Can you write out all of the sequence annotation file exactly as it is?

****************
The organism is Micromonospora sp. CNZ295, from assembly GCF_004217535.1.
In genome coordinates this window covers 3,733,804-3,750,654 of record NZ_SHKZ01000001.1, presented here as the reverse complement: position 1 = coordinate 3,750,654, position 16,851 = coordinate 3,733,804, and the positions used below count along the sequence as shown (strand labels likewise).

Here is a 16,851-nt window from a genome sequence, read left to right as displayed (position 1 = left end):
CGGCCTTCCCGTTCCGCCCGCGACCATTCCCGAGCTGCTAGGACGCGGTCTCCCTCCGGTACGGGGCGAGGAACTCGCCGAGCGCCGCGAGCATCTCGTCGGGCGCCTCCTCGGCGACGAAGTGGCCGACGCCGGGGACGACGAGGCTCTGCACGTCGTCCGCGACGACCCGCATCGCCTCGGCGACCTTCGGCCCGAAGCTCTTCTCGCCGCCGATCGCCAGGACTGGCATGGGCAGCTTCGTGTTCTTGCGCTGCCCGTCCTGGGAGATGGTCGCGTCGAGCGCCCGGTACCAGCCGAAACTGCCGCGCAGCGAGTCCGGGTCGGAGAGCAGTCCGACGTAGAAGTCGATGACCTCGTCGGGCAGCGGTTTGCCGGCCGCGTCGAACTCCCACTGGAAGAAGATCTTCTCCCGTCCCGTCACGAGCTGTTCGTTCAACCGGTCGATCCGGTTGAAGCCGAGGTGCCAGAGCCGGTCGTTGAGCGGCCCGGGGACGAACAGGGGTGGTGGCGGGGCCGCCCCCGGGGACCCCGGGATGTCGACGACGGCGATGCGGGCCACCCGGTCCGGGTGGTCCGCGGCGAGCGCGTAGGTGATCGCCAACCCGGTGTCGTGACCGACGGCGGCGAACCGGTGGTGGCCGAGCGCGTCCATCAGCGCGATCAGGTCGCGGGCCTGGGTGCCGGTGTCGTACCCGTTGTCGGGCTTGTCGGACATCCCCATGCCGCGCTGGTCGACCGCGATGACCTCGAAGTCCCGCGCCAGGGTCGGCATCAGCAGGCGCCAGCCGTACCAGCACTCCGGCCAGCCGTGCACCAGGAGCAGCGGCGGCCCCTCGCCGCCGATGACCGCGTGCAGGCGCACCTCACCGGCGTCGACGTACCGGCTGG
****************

The organism is Micromonospora sp. CNZ295, from assembly GCF_004217535.1.
In genome coordinates this window covers 3,733,804-3,750,654 of record NZ_SHKZ01000001.1, presented here as the reverse complement: position 1 = coordinate 3,750,654, position 16,851 = coordinate 3,733,804, and the positions used below count along the sequence as shown (strand labels likewise).

Here is a 16,851-nt window from a genome sequence, read left to right as displayed (position 1 = left end):
CGGCCTTCCCGTTCCGCCCGCGACCATTCCCGAGCTGCTAGGACGCGGTCTCCCTCCGGTACGGGGCGAGGAACTCGCCGAGCGCCGCGAGCATCTCGTCGGGCGCCTCCTCGGCGACGAAGTGGCCGACGCCGGGGACGACGAGGCTCTGCACGTCGTCCGCGACGACCCGCATCGCCTCGGCGACCTTCGGCCCGAAGCTCTTCTCGCCGCCGATCGCCAGGACTGGCATGGGCAGCTTCGTGTTCTTGCGCTGCCCGTCCTGGGAGATGGTCGCGTCGAGCGCCCGGTACCAGCCGAAACTGCCGCGCAGCGAGTCCGGGTCGGAGAGCAGTCCGACGTAGAAGTCGATGACCTCGTCGGGCAGCGGTTTGCCGGCCGCGTCGAACTCCCACTGGAAGAAGATCTTCTCCCGTCCCGTCACGAGCTGTTCGTTCAACCGGTCGATCCGGTTGAAGCCGAGGTGCCAGAGCCGGTCGTTGAGCGGCCCGGGGACGAACAGGGGTGGTGGCGGGGCCGCCCCCGGGGACCCCGGGATGTCGACGACGGCGATGCGGGCCACCCGGTCCGGGTGGTCCGCGGCGAGCGCGTAGGTGATCGCCAACCCGGTGTCGTGACCGACGGCGGCGAACCGGTGGTGGCCGAGCGCGTCCATCAGCGCGATCAGGTCGCGGGCCTGGGTGCCGGTGTCGTACCCGTTGTCGGGCTTGTCGGACATCCCCATGCCGCGCTGGTCGACCGCGATGACCTCGAAGTCCCGCGCCAGGGTCGGCATCAGCAGGCGCCAGCCGTACCAGCACTCCGGCCAGCCGTGCACCAGGAGCAGCGGCGGCCCCTCGCCGCCGATGACCGCGTGCAGGCGCACCTCACCGGCGTCGACGTACCGGCTGG